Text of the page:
A. and I had cocktails to start - you can see my Navy Grog above, the presentation of which made me laugh. This rum and grapefruit cocktail was served with a metal straw encased in an ice cone, a perfect warm-up for a frigid February night. We both ordered the tasting menu ($90 per person) and selected our courses from the three Farmed, Fished, and Foraged menus (aka meat, seafood, and vegetable focused). 

After the signature flaky biscuits arrived (and were quickly devoured), we received our first course - I had the fluke carpaccio, thinly-sliced fish with dehydrated olives and little strips of lemon. A. chose the crispy, fried sunchokes and mushrooms. 

Let me just say out of the gate that I immensely enjoyed everything I had. The portions are small-ish, but by the time you're finished five courses, two bread courses, and three little bites, you're full. The courses are paced nicely, with about ten to fifteen minutes in between. All in all, our meal took over three hours. 

My second course was roasted cauliflower with mushrooms, pine nuts, and chorizo. I don't know what the bowl was painted with, but isn't it a beautiful presentation?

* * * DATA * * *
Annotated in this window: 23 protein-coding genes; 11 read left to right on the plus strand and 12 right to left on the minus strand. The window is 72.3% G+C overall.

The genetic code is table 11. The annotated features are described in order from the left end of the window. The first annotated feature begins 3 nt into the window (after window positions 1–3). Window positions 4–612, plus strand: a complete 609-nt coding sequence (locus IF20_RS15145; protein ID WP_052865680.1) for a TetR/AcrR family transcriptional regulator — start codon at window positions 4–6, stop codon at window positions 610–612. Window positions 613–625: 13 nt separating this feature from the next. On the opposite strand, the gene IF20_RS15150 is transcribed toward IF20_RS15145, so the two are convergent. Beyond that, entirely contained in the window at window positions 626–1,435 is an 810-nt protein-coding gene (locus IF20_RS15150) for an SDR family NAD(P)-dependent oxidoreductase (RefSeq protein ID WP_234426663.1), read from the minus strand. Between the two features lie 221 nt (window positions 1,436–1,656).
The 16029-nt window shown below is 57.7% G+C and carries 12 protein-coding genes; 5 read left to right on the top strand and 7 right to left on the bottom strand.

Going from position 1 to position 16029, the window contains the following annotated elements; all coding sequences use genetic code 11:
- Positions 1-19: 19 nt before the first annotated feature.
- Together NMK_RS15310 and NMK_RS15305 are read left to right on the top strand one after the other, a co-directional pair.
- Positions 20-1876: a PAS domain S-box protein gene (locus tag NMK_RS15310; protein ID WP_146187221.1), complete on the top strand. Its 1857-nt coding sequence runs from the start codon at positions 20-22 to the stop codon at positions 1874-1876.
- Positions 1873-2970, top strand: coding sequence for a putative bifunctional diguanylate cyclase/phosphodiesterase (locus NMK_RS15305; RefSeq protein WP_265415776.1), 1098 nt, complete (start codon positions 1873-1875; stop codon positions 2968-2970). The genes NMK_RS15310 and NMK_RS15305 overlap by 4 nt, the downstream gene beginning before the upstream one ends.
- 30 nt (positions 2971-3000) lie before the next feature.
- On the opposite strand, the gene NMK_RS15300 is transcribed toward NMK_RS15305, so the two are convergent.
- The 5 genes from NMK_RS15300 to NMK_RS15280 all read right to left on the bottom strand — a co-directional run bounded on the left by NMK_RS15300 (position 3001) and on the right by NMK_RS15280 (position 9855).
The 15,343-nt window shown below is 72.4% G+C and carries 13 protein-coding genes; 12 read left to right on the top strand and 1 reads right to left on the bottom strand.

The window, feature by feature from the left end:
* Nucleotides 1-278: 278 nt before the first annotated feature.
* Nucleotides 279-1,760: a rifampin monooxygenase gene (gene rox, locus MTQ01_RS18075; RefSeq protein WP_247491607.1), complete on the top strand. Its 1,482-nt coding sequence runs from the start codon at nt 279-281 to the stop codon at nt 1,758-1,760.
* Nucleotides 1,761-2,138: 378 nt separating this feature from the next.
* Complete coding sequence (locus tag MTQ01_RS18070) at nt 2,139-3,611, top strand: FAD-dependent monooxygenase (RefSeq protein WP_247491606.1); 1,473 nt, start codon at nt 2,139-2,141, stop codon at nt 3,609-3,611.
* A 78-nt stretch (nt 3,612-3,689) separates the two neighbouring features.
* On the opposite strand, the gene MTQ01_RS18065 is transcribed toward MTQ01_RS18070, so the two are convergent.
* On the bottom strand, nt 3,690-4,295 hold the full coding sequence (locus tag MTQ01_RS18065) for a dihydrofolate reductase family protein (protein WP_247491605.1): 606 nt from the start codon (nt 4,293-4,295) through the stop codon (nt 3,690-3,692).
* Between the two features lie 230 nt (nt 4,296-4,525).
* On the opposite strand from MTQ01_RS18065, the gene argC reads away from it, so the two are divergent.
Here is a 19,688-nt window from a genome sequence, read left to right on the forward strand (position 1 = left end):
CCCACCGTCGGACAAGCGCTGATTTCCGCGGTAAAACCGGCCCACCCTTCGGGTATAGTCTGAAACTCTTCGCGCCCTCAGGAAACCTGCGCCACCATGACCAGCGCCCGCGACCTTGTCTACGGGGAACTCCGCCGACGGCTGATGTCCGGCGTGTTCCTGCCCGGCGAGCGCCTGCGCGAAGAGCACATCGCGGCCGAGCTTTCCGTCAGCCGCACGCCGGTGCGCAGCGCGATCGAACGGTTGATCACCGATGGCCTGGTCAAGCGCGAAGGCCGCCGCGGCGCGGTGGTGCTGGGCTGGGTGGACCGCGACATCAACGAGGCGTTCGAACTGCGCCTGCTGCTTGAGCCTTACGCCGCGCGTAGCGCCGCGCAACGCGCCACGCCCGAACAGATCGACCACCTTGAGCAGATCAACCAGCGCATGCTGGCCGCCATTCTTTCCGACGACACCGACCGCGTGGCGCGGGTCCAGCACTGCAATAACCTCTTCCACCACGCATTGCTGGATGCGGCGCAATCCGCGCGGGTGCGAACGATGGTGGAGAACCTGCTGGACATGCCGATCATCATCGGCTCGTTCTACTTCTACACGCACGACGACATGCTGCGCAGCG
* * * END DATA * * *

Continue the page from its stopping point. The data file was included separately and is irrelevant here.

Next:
Andrew was delighted with his mussels and Brussels sprouts course. The chefs coated each piece with potato flour and fried them, and served them under a blanket of light, fluffy Hollandaise sauce. The mussels and sprouts were fantastically crunchy.

An in-between bite of Kampachi with pickled kumquats on a salt block was so fresh, tasty, with a little zing from the chili oil. 

My loup de mer fillet, a type of European seabass, was served with parsnips (roasted and fried as chips), and pickled radishes, with little dots of what tasted like lemon curd. A. had the braised beef, a rich dish full of charred onions and radishes, and topped with fried onions. 

My savory courses ended on a high note with this roasted lamb dish. Two lamb medallions were served on top of an arugula puree and celeriac "sheet," with more parsnips. The lamb was so delicious and gone in a few bites. And I'm just learning I love celeriac. 

A. had the "Neeps and Tatties," a turnip, potato, and oatmeal dish that is traditionally serve with haggis. No haggis here, instead the filling was wrapped in cabbage leaves and served with apples, mustard, and celery. 

A palate cleanser of celery sorbet, oat granola, and carrot and Urban Farm Fermentory cider gels was the most unexpected flavor of the meal. Celery sorbet sounds kind of gross, doesn't it? But it worked, sweet and cool with a lingering celery finish. 

A.'s dessert was a take on tart tatin, with apples, creme anglaise and a pie crust sliver. I did not love my dessert, "caramel," a flan over bits of broken pastry - the pastry and the custard were a little tough. I was, however, really into the little sugared citrus cubes presented alongside chocolate and brittle to end our meal.